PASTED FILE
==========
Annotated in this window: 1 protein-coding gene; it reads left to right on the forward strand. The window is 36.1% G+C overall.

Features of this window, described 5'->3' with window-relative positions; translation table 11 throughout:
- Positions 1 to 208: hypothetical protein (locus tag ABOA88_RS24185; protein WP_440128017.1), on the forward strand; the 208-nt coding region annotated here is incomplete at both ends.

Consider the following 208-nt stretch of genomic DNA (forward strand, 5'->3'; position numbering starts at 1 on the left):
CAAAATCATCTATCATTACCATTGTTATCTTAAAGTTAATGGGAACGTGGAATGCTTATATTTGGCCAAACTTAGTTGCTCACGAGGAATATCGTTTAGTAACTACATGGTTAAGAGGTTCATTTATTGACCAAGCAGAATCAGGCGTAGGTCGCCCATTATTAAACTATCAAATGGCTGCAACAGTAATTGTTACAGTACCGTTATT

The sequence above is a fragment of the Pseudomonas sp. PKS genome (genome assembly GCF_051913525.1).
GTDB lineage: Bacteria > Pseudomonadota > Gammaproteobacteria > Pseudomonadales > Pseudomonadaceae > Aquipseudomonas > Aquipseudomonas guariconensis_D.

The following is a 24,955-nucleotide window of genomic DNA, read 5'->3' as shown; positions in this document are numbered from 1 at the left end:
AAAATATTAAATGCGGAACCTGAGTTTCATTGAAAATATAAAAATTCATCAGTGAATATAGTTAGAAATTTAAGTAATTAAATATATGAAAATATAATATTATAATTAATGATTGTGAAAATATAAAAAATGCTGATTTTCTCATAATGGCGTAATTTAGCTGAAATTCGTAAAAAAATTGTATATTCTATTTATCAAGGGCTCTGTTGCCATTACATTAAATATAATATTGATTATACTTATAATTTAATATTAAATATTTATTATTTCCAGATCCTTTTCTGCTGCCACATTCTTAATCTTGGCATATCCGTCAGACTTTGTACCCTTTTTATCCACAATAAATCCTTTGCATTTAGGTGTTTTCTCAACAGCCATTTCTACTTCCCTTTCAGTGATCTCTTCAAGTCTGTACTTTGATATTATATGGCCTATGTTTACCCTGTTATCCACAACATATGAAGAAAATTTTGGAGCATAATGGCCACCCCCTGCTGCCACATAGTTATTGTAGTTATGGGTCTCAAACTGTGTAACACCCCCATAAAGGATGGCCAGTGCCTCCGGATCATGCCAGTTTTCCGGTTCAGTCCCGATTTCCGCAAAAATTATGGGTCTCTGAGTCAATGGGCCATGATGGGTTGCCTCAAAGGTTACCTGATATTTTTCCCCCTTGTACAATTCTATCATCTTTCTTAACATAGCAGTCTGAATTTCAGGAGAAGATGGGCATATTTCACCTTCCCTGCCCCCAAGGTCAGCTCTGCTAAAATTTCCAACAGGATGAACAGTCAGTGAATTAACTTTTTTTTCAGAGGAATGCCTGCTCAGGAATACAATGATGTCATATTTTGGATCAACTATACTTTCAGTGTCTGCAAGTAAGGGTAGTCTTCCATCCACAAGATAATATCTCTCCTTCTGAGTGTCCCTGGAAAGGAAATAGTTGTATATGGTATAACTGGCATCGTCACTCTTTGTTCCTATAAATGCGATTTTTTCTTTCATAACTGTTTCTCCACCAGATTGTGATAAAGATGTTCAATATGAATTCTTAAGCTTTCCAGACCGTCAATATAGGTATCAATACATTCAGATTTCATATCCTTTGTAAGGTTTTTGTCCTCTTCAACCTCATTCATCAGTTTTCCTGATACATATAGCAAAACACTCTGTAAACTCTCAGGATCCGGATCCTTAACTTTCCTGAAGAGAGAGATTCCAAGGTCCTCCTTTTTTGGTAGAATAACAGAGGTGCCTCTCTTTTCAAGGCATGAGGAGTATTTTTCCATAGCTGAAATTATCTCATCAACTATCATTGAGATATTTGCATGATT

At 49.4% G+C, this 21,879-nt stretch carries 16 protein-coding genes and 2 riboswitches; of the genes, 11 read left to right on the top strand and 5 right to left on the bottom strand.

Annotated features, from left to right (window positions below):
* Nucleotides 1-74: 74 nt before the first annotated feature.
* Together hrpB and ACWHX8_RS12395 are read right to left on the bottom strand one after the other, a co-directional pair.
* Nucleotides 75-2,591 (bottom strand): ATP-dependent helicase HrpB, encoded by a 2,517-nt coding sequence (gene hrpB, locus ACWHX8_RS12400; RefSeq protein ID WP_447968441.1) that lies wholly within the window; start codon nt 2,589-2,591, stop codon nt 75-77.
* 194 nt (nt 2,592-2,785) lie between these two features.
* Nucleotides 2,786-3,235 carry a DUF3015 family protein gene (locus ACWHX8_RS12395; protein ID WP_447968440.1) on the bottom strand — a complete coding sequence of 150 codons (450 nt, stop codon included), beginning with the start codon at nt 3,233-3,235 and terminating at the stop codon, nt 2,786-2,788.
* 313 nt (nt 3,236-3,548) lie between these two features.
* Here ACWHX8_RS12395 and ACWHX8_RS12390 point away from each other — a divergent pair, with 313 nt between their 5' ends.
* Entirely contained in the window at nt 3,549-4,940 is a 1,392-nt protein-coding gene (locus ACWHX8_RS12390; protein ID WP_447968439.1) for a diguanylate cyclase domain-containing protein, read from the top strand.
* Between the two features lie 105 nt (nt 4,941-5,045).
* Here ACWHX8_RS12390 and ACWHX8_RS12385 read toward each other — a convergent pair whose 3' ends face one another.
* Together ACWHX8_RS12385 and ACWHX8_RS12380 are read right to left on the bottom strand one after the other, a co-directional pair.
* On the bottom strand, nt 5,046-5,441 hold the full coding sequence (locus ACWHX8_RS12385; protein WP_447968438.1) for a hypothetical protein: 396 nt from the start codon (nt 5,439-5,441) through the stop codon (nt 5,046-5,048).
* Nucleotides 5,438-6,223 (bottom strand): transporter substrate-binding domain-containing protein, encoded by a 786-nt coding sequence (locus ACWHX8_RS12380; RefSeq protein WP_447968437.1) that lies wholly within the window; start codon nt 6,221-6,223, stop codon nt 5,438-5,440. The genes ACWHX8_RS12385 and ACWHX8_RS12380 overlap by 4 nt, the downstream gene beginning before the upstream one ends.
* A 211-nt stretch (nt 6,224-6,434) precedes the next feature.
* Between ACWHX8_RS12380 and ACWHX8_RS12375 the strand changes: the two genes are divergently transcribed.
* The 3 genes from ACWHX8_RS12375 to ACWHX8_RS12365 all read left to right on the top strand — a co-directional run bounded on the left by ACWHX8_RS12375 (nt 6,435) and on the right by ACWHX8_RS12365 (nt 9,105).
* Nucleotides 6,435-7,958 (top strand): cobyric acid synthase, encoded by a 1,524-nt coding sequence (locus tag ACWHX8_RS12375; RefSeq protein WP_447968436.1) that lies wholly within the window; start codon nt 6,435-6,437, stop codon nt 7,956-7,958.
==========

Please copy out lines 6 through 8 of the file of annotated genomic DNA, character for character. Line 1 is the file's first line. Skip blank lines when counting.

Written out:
The sequence above is a fragment of the Pseudomonas sp. PKS genome (genome assembly GCF_051913525.1).
GTDB lineage: Bacteria > Pseudomonadota > Gammaproteobacteria > Pseudomonadales > Pseudomonadaceae > Aquipseudomonas > Aquipseudomonas guariconensis_D.

The following is a 24,955-nucleotide window of genomic DNA, read 5'->3' as shown; positions in this document are numbered from 1 at the left end: